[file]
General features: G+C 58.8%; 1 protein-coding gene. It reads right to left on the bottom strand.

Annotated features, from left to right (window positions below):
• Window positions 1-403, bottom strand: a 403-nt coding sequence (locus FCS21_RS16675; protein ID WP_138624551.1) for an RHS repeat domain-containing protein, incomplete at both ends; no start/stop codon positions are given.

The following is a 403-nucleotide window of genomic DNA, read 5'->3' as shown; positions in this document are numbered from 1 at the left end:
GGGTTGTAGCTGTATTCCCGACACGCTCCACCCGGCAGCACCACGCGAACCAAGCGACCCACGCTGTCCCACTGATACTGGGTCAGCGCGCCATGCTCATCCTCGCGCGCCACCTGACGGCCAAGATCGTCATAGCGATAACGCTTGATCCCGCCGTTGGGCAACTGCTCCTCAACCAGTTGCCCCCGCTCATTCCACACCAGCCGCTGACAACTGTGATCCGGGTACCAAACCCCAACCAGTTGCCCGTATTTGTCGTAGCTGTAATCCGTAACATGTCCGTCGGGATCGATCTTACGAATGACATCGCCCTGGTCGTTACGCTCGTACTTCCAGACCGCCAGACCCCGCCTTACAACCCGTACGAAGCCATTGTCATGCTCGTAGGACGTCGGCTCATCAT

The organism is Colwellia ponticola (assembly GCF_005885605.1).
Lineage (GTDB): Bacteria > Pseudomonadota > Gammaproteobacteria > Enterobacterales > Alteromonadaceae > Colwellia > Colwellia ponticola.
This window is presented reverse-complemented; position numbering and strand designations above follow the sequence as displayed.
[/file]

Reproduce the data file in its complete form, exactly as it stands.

General features: G+C 58.8%; 1 protein-coding gene. It reads right to left on the bottom strand.

Annotated features, from left to right (window positions below):
• Window positions 1-403, bottom strand: a 403-nt coding sequence (locus FCS21_RS16675; protein ID WP_138624551.1) for an RHS repeat domain-containing protein, incomplete at both ends; no start/stop codon positions are given.

The following is a 403-nucleotide window of genomic DNA, read 5'->3' as shown; positions in this document are numbered from 1 at the left end:
GGGTTGTAGCTGTATTCCCGACACGCTCCACCCGGCAGCACCACGCGAACCAAGCGACCCACGCTGTCCCACTGATACTGGGTCAGCGCGCCATGCTCATCCTCGCGCGCCACCTGACGGCCAAGATCGTCATAGCGATAACGCTTGATCCCGCCGTTGGGCAACTGCTCCTCAACCAGTTGCCCCCGCTCATTCCACACCAGCCGCTGACAACTGTGATCCGGGTACCAAACCCCAACCAGTTGCCCGTATTTGTCGTAGCTGTAATCCGTAACATGTCCGTCGGGATCGATCTTACGAATGACATCGCCCTGGTCGTTACGCTCGTACTTCCAGACCGCCAGACCCCGCCTTACAACCCGTACGAAGCCATTGTCATGCTCGTAGGACGTCGGCTCATCAT

The organism is Colwellia ponticola (assembly GCF_005885605.1).
Lineage (GTDB): Bacteria > Pseudomonadota > Gammaproteobacteria > Enterobacterales > Alteromonadaceae > Colwellia > Colwellia ponticola.
This window is presented reverse-complemented; position numbering and strand designations above follow the sequence as displayed.